The Sequoia Union High School District board decided on Wednesday (Feb. 26) to put a $265 million bond measure on the June 3 ballot.
Approval by voters would enable the district to open new classrooms in time for the anticipated enrollment surge at the start of the 2015-16 school year.
School construction bond measures pass with the approval of a 55 percent majority of voters, a lower threshold than the two-thirds majority needed for typical tax increases. In exchange, the agency proposing the bond measure must include a list of projects that the money would pay for.
It is common practice to use broadly worded descriptions for the items on the project list so as to allow flexibility when working out the details of construction. The lower threshold also requires oversight of spending by a committee of citizens, including a member from the business community and from bona fide organizations representing senior citizens and taxpayers.
A measure for $265 million would mean a tax on properties in the Sequoia district of $16 per $100,000 of assessed value.
The Sequoia district includes Atherton, Woodside, Portola Valley, Menlo Park and the nearby unincorporated communities such as Ladera and Los Trancos Woods.
The board reached a consensus, but without a resolution and ballot language to vote on, members delayed a formal decision until a special meeting on Wednesday, March 5. All ballot paperwork must be complete and submitted to the county elections office by March 7.
With enrollment in the district expected to grow by at least 20 percent by the 2020-21 school year, and with the campuses, including Menlo-Atherton and Woodside high schools, all but built out, the district would use the money to add classrooms and related facilities such as offices and bathrooms as well as more parking, gyms at two schools, and a second set of lights for athletic practice on each campus.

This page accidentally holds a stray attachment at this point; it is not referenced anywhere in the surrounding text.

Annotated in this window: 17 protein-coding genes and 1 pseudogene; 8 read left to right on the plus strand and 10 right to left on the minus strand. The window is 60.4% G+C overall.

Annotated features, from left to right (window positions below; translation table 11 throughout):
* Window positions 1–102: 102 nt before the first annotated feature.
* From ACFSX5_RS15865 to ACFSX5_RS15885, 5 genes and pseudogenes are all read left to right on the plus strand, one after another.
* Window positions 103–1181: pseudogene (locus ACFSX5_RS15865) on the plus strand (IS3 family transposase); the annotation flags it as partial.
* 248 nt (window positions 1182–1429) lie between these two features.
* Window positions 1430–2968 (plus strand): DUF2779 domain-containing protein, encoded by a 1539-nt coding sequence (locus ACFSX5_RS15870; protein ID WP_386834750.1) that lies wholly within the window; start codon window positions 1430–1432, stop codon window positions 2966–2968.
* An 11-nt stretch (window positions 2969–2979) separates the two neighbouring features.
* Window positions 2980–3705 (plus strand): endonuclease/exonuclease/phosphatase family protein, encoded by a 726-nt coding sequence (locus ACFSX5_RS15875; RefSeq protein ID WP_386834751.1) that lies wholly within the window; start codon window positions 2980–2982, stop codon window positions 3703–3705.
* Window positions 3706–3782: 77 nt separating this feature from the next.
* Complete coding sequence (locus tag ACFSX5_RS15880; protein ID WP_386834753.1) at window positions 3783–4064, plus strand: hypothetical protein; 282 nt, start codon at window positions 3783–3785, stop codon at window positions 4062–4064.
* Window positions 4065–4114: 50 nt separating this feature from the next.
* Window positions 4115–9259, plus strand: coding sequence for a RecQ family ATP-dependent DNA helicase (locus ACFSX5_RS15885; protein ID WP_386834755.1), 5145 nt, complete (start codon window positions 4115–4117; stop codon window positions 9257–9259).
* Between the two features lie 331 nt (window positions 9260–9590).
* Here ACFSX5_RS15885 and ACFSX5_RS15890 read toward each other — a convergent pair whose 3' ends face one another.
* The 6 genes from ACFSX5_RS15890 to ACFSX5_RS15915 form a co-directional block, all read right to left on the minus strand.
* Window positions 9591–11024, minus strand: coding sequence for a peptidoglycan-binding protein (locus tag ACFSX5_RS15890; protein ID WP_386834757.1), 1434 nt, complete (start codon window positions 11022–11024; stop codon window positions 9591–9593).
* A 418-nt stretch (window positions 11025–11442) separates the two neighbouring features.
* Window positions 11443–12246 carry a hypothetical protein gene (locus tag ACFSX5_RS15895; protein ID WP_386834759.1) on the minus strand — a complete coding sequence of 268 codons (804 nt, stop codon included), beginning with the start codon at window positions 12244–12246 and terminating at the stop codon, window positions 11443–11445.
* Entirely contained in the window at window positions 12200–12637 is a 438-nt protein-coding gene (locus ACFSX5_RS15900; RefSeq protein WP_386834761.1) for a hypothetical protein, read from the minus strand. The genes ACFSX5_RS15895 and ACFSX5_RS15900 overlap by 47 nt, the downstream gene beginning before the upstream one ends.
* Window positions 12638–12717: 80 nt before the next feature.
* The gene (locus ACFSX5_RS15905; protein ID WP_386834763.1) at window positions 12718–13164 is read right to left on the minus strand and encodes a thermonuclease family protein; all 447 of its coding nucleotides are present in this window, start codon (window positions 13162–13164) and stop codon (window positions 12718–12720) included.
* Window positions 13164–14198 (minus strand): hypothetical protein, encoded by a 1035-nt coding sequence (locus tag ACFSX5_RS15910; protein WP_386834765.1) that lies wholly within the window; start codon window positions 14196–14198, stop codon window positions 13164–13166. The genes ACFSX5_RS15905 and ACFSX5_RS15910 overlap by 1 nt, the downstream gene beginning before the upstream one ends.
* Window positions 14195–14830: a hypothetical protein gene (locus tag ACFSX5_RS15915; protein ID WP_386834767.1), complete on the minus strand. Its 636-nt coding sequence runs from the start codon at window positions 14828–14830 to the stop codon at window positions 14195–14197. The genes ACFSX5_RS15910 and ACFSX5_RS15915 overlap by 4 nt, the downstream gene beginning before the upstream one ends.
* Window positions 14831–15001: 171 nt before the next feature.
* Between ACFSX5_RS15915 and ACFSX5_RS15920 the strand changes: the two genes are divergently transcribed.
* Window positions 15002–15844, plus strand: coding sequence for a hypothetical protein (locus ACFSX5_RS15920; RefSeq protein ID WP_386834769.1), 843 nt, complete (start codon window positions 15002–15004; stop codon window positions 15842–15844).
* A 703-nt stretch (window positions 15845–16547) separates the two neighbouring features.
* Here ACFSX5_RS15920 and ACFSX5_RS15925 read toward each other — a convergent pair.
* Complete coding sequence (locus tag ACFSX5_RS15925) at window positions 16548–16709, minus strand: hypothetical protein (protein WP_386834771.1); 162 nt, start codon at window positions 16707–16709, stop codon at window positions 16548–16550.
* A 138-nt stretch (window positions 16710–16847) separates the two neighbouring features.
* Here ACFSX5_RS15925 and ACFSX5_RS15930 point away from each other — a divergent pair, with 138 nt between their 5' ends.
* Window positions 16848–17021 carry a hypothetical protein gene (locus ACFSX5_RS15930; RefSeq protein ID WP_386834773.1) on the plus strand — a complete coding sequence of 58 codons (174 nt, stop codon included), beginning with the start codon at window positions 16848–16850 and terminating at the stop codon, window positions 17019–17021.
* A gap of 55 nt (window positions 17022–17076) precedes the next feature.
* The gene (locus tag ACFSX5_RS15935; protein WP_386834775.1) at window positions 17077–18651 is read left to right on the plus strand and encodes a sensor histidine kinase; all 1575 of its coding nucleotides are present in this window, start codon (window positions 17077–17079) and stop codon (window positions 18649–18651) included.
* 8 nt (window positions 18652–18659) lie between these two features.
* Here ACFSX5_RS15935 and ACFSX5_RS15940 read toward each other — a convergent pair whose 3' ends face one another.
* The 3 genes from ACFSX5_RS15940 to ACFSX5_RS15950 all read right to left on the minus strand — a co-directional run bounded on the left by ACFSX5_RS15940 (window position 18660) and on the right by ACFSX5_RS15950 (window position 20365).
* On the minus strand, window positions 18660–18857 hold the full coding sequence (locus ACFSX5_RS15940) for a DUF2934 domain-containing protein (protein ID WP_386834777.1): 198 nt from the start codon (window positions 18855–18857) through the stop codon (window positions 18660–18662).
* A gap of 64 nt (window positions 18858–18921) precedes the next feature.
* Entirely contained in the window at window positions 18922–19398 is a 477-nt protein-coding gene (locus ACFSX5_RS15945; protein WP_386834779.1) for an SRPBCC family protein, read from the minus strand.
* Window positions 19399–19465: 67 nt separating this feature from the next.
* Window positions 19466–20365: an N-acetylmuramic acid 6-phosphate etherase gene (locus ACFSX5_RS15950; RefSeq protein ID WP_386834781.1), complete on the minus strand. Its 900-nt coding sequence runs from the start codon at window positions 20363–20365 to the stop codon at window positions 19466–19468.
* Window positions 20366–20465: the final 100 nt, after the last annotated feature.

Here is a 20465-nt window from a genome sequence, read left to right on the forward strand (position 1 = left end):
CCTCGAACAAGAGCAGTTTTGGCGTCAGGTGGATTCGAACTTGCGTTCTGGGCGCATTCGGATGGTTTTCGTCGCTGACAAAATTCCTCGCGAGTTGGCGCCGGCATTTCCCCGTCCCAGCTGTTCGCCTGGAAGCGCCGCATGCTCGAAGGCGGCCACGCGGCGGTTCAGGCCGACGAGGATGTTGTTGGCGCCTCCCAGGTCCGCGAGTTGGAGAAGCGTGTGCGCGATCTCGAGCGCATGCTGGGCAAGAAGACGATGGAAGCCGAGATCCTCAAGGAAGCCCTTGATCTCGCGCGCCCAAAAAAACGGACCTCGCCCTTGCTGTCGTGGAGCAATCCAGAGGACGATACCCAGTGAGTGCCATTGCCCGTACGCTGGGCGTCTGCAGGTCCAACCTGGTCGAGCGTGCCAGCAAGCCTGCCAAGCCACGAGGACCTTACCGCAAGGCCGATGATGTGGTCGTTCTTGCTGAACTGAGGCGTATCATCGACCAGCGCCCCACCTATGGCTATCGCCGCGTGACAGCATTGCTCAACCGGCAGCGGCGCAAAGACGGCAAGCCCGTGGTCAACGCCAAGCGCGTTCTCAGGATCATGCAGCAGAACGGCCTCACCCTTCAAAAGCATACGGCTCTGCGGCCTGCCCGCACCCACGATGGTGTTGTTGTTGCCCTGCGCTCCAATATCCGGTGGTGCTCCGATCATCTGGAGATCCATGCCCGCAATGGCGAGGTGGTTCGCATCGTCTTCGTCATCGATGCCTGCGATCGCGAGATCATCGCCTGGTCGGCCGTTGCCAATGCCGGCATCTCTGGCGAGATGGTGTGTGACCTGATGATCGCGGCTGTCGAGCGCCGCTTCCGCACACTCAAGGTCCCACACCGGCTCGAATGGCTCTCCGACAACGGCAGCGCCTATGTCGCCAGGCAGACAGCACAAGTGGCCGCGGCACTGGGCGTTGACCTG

Construction of two new small magnet schools of 300 to 400 students each would also be a priority, with one in the Menlo Park area to specifically relieve enrollment pressure on M-A. Each would need a specific curriculum focus, such as art or science, to attract students away from the comprehensive schools; that matter is now under study.
Comment from the public split about evenly on the question of when to hold the election. A June election makes the money available sooner, but waiting for November would give the volunteers time to more fully engage the community. Some school communities in the northern part of the district are just hearing about the enrollment surge, one potential volunteer said.
Other factors the board considered as far as timing: the advantages of low turnout in June versus higher turnout in November, and competition from other bond measures on the ballot. The Midpeninsula Regional Open Space District is likely to be running a $300 million bond measure in June, an election consultant told the board.
But in November, competing bond measures could include one from the San Mateo County Community College District and another from the state to fund school construction, board members said.
An earlier version of this story included an inaccurate statement about the true cost of this bond measure when taking into consideration the interest paid on the bonds.